The protocol field in the IP header has a value of 50 when an ESP header and trailer are present. The initial value of the protocol field (the TCP or UDP payload format that the IP datagram is using as its payload type) is stored in a field inside the ESP trailer called the next-header field. Following are the steps of the ESP procedure:

  1. The payload is increased by an ESP trailer.
  2. Encryption is used for both the payload and the trailer.
  3. A header for ESP is added.
  4. The authentication data is created using the ESP header, payload, and trailer.
  5. The authentication information is included in the ESP trailer's conclusion.
  6. The protocol value is changed to 50, and the IP header is added.

There are the following fields for the header and trailer:

  • Security Parameter Index - The index field for the 32-bit security parameter is comparable to the one specified for the AH protocol.
  • Sequence Number - The 32-bit sequence number field is comparable to the one specified for the AH protocol.
  • Padding - This padding field has a configurable length (0 to 255 bytes) and contains only zeros.
  • Pad Length- The number of padding bytes is specified by an 8-bit parameter called pad length. The range of the value is 0 to 255, with 255 being the rare figure.
  • Next Header - The 8-bit next-header field is comparable to that specified in the AH protocol. It fulfils the same function as the IP header's pre-encapsulation protocol field.
  • Authentication Data - After applying an authentication technique to specific portions of the datagram, the authentication data field is the end result. Take note of how the authentication information in AH and ESP differs. In AH, a portion of the IP header is taken into account while calculating the authentication data; this is not the case in ESP.

AH versus ESP

The ESP protocol was created after the AH protocol had already been implemented. With added capabilities, ESP performs the same tasks as AH (confidentiality). In reality, we do not require AH. AH will, however, continue to exist on the Internet until these items are phased out because the implementation of AH is currently present in some commercial products.

Services Provided by IPSec

For packets at the network layer, the two protocols AH and ESP can offer a number of security features. Lists of services that are offered for each protocol are shown in the table below:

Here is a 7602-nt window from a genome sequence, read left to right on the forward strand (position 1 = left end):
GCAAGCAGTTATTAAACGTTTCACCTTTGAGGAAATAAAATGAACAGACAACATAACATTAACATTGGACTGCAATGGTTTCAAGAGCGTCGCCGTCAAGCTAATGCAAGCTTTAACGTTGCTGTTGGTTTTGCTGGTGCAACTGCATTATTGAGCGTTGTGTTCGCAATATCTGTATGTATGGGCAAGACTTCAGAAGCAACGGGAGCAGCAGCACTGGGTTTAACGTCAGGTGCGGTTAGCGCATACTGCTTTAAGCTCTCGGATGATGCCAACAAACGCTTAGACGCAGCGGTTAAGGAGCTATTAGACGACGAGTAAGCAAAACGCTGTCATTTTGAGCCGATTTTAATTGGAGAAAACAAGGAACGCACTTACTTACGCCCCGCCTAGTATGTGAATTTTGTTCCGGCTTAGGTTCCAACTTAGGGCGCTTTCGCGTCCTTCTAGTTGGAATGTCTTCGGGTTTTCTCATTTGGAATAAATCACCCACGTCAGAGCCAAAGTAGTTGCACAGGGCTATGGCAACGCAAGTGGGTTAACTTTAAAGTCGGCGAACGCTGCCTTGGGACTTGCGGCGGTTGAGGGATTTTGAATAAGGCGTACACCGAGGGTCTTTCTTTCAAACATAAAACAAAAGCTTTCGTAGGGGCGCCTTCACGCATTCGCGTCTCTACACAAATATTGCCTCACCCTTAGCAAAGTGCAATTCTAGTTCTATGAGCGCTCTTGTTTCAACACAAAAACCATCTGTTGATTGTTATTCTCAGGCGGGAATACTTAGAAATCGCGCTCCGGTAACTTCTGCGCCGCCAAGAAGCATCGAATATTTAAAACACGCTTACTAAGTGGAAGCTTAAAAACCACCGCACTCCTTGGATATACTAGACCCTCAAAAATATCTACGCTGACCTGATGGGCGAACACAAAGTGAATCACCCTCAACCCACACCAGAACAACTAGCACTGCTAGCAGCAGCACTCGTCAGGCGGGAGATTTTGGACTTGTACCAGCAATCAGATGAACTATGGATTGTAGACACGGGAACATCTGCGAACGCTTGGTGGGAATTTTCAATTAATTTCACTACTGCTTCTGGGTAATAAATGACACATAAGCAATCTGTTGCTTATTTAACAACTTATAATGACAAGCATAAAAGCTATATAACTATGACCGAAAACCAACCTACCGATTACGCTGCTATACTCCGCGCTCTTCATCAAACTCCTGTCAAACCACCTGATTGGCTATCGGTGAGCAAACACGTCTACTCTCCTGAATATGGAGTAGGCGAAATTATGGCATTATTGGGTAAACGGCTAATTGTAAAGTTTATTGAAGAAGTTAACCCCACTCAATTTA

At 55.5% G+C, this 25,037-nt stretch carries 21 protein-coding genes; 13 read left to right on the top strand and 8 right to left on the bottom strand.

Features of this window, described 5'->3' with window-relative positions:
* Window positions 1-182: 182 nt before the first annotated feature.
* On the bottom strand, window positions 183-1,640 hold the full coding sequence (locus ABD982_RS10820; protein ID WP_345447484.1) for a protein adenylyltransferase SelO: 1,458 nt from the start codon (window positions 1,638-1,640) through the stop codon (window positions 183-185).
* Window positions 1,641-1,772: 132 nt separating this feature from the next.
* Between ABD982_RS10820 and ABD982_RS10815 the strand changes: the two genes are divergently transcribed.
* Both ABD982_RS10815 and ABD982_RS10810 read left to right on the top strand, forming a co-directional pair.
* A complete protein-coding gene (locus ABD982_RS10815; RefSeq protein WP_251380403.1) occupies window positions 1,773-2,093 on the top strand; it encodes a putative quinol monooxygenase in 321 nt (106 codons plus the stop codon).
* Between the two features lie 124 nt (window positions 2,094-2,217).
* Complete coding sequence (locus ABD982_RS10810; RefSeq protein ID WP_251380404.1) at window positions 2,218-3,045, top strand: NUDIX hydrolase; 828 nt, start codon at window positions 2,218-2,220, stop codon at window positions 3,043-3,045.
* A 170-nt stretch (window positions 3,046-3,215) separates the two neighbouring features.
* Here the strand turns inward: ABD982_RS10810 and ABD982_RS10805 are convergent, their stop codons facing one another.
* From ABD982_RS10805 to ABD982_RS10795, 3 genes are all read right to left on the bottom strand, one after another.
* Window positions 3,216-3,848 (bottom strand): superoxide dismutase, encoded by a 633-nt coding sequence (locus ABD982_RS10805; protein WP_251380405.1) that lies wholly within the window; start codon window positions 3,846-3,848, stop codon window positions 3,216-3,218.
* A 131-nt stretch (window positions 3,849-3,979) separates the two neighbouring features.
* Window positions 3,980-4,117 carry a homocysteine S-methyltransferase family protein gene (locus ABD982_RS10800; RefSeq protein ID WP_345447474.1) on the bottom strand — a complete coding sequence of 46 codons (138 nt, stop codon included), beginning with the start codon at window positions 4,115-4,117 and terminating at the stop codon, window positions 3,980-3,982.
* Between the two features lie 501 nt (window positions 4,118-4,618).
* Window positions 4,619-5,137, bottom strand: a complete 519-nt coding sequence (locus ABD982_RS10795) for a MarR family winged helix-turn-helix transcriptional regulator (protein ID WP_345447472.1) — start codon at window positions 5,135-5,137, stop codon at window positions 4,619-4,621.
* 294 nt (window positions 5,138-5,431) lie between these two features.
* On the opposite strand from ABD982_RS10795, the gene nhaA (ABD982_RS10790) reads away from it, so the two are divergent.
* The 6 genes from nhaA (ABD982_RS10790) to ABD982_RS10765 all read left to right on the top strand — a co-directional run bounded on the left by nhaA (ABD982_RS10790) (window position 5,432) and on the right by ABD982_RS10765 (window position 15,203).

Network-Layer Security | IPSec Protocols and Services
  1. Access Control - IPSec uses a Security Association Database (SAD) to offer access control in an indirect manner. A packet is rejected when it reaches its destination, and no Security Association has been created for it yet.
  2. Data Integrity -AH and ESP both maintain the integrity of the message. The sender creates and sends a data digest for the recipient to review.
  3. Entity Authentication - The sender of the data is authenticated in both AH and ESP by the Security Association, and the sender transmits the keyed-hash digest of the data.
  4. Confidentiality - The message's confidentiality is provided via ESP's encryption. Though, confidentiality is not offered by AH. If confidentiality is required, ESP ought to be used rather than AH.
  5. Replay Attack Protection - Both protocols employ a sliding receiver window and sequence numbers to protect against the replay attack. When the Security Association is established, a distinct sequence number is present in each IPSec header. Starting at zero, the number grows until it reaches 232 - 1. The previous Security Association is removed, and a new one is created at the same time as the sequence number is reset to zero when it reaches its maximum value. IPSec requires the usage of a fixed-size window at the receiver to avoid processing duplicate packets. The receiver chooses the window's size, which has a default value of 64.